Initially taking place at small bars in Chinatown and later at several DIY spaces, CAMEO has consistently brought artists to Los Angeles that might not have a broad American audience (yet), but are clearly on the cusp of their respective approaches. Backed by residents and co-live performers Baojiaxiang, Bapari and SWISHA, CAMEO has become an essential part of Los Angeles’ DIY fabric, proving that vibrant hybrid nights can co-exist alongside the myriad club nights the city has to offer.

As for the progression of Matt’s solo work, we’re excited to be working towards the debut M.D. James release on Astral Plane Recordings this Fall. We’re keeping details close at hand at this point, but “Swan” appeared on our NEW YR NEW US 2 compilation and Matt also joined us on our NTS show in January for a startling recitation of his live set. His Astral Plane Mix should also shed some light on the direction of the M.D. James project, a blend of emotionally bare weightless material, dense hardcore and a range of gorgeous, if often anxiety-inducing, vocal experiments. Like in his solo work, you’ll be hard pressed to find any easily recognizable aesthetic threads in the mix, but the general approach — an earnest take on noise aesthetics and club dynamics — is an exciting forebear of what’s to come later this year. Hit the jump for a track list, download the mix here and be sure to check out the next CAMEO (with MHYSA) if you’re in Los Angeles.

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We decided to put a spotlight on our favorite artists from our home city of Los Angeles this Summer. Over the coming 10 weeks, we’ll feature a cross section of what the city has to offer. Far from a selection of the biggest touring entities, we hope to shine light on the individuals who brighten the airwaves and nights out on a regular basis.

DIY spaces offer very particular dynamics to live performers, forcing instrumentalists and vocalists alike to contort their abilities to the room, audience and mood. More often than not, Los Angeles’ art spaces and warehouses tend to feature a barrage of dissimilar acts, often resulting in a blissful mash of cross-genre madness. It’s in these spaces where the city’s various autonomous zones — footwork, hip hop, noise, punk, techno —  tend to intersect, blend and mutate. Callie Ryan, a musician, vocalist and radio host, typifies the alchemy that goes on in Los Angeles’ myriad informal venues, drawing disparate source material into her own deeply personal, tender works.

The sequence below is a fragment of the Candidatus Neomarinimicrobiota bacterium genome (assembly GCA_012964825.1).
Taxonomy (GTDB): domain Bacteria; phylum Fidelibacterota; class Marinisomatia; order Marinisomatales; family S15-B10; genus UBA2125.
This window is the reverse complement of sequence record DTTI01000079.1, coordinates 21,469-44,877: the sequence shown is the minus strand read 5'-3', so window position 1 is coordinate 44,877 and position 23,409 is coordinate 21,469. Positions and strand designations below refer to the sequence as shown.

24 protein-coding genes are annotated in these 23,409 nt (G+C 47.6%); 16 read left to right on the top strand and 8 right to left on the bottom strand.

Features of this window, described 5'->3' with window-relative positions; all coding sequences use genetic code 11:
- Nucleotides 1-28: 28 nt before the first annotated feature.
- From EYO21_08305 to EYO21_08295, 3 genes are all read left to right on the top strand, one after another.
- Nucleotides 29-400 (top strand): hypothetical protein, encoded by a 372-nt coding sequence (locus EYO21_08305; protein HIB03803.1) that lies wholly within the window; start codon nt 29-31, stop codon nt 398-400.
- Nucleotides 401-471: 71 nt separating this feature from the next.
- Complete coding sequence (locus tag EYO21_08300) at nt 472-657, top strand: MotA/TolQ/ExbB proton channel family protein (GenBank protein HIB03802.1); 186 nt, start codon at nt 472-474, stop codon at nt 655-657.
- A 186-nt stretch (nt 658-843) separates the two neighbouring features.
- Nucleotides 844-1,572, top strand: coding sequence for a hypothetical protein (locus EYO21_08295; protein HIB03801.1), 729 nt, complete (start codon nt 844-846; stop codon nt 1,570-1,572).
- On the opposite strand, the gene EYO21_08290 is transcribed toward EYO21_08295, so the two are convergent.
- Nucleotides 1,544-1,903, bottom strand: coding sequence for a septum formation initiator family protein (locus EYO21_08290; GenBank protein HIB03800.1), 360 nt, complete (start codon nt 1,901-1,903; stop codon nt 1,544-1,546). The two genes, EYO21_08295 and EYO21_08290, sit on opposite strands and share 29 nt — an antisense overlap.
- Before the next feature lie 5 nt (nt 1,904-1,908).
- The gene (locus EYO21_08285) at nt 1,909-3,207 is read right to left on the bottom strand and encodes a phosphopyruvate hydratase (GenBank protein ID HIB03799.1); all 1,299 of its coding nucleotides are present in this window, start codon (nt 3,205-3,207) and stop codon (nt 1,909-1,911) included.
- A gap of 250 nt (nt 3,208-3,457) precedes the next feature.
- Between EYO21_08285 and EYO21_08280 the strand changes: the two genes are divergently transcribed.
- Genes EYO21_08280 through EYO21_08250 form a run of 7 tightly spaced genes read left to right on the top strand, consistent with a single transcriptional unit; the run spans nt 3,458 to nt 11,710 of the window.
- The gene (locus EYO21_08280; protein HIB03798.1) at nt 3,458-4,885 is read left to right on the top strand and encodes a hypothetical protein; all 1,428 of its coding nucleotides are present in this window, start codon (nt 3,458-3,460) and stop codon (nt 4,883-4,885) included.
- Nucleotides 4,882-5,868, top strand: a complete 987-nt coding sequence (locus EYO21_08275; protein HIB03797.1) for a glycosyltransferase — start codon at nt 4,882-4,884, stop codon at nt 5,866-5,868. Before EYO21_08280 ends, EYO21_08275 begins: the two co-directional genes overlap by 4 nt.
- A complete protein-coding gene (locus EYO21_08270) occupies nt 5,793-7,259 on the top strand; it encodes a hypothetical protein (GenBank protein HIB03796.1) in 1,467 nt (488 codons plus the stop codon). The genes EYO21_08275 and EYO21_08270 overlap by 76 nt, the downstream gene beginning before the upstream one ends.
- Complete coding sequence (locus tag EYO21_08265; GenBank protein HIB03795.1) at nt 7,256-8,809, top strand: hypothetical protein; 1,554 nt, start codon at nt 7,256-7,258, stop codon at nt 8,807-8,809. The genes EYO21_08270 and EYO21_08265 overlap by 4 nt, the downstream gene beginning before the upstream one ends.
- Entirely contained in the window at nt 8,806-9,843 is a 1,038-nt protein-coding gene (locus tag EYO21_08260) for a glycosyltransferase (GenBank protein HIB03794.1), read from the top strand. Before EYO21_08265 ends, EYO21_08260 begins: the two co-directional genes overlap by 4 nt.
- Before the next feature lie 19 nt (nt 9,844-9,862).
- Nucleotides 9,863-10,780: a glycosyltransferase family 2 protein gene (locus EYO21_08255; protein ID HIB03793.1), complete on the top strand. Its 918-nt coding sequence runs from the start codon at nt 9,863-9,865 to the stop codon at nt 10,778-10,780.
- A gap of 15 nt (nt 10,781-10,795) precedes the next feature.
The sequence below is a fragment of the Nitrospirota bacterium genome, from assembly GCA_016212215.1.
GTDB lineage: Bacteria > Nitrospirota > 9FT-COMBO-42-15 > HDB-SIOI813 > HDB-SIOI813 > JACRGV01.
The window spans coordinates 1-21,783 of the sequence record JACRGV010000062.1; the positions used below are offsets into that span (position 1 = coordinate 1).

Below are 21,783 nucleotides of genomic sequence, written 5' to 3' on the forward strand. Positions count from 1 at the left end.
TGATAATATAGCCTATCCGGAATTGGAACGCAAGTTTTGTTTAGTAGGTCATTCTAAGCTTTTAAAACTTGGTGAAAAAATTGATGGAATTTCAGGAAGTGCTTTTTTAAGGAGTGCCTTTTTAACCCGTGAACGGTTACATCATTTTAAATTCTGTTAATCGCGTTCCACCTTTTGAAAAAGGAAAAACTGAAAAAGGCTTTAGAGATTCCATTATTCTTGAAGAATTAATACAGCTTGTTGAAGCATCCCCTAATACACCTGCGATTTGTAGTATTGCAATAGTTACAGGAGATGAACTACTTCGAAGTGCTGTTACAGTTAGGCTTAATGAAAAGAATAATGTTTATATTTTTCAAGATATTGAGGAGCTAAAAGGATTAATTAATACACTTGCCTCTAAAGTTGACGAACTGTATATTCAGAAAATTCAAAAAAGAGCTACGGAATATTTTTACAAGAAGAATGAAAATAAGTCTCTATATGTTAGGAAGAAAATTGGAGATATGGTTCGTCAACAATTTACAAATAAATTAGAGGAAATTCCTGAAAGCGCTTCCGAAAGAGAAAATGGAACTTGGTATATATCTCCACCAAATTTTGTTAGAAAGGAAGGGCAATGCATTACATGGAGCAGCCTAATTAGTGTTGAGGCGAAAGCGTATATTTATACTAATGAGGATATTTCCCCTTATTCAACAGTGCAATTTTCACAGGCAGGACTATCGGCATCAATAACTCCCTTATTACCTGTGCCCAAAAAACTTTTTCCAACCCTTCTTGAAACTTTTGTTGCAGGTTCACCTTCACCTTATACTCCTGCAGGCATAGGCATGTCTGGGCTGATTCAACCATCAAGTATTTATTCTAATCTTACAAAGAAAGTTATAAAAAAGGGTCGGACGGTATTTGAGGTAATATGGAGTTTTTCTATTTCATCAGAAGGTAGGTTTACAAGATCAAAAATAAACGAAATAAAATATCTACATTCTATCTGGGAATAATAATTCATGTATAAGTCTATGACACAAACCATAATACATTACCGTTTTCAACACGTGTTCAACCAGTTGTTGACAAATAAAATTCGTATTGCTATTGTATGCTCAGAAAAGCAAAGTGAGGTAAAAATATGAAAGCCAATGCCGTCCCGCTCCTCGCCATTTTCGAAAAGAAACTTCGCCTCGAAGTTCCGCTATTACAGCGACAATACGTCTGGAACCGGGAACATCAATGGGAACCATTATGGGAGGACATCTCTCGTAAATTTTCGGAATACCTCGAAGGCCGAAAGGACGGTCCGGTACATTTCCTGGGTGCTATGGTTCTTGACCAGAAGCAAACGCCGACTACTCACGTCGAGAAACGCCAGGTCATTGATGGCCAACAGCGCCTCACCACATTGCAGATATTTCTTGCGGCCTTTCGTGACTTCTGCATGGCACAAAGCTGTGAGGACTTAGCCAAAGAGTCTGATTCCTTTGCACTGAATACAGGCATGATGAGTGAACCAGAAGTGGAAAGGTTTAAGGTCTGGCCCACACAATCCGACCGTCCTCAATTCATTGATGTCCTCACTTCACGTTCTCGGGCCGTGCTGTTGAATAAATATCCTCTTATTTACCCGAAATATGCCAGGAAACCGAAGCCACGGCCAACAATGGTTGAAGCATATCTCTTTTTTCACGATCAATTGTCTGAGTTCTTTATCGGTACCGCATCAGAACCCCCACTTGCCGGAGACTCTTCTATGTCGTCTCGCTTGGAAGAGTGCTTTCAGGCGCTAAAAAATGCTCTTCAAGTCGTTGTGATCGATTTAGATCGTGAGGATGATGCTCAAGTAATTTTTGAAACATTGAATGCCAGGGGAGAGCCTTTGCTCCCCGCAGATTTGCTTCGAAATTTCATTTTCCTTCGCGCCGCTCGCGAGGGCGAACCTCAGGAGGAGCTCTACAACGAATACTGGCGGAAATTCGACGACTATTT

In March, Callie released her debut album, titled HEALTH, on Outside Insight (John Carroll Kirby, Lonely Boys, SADAF), offering a recorded analog to her intimate live shows. Utilizing a range of tempos, rhythmic structures and vocal manipulation techniques, HEALTH exudes warmth without ever descending into cliche, instead pursuing a sublime uncanny valley patchwork. Her own voice is played off of samples and field recordings with club tropes — jungle breaks, rolling hi hats, dub echo) — facilitating the proceedings. The album draws on reference points that will be familiar to listeners of Callie’s weekly Dublab show, a 2 hour show covering the gamut of American club and experimental musics and featuring a range of guests including CCL, Juke Bounce Werk, KAILI, M.D. James, Maral, SWISHA, VIOLENCE and more.

It’s with both HEALTH and Callie’s Dublab show in mind that we’re excited to have her on for Astral Plane Mix 166, self-titled “I NEVER CRY”. Contemporaries like Coucou Chloe, Eartheater, Klein and Mhysa, all artists pushing vocal performance into exciting new territory, appear in the mix, as does MC G15’s absolutely stunning, DJ Kevin o Chris-produced “Lembra Daquela Mina Bandida”. Callie’s own “Marie”, a standout from HEALTH, also makes an appearance towards the end, tying the selection together before launching into the Ngcobo Sisters seraphic gospel. The mix can be downloaded here and a full track list can be found after the jump. You can also catch Callie debut her new live show on August 25 at Muse ‘Til Midnight @ LACMA and on the East Coast in October.

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We decided to put a spotlight on our favorite artists from our home city of Los Angeles this Summer. Over the coming 10 weeks, we’ll feature a cross section of what the city has to offer. Far from a selection of the biggest touring entities, we hope to shine light on the individuals who brighten the airwaves and nights out on a regular basis.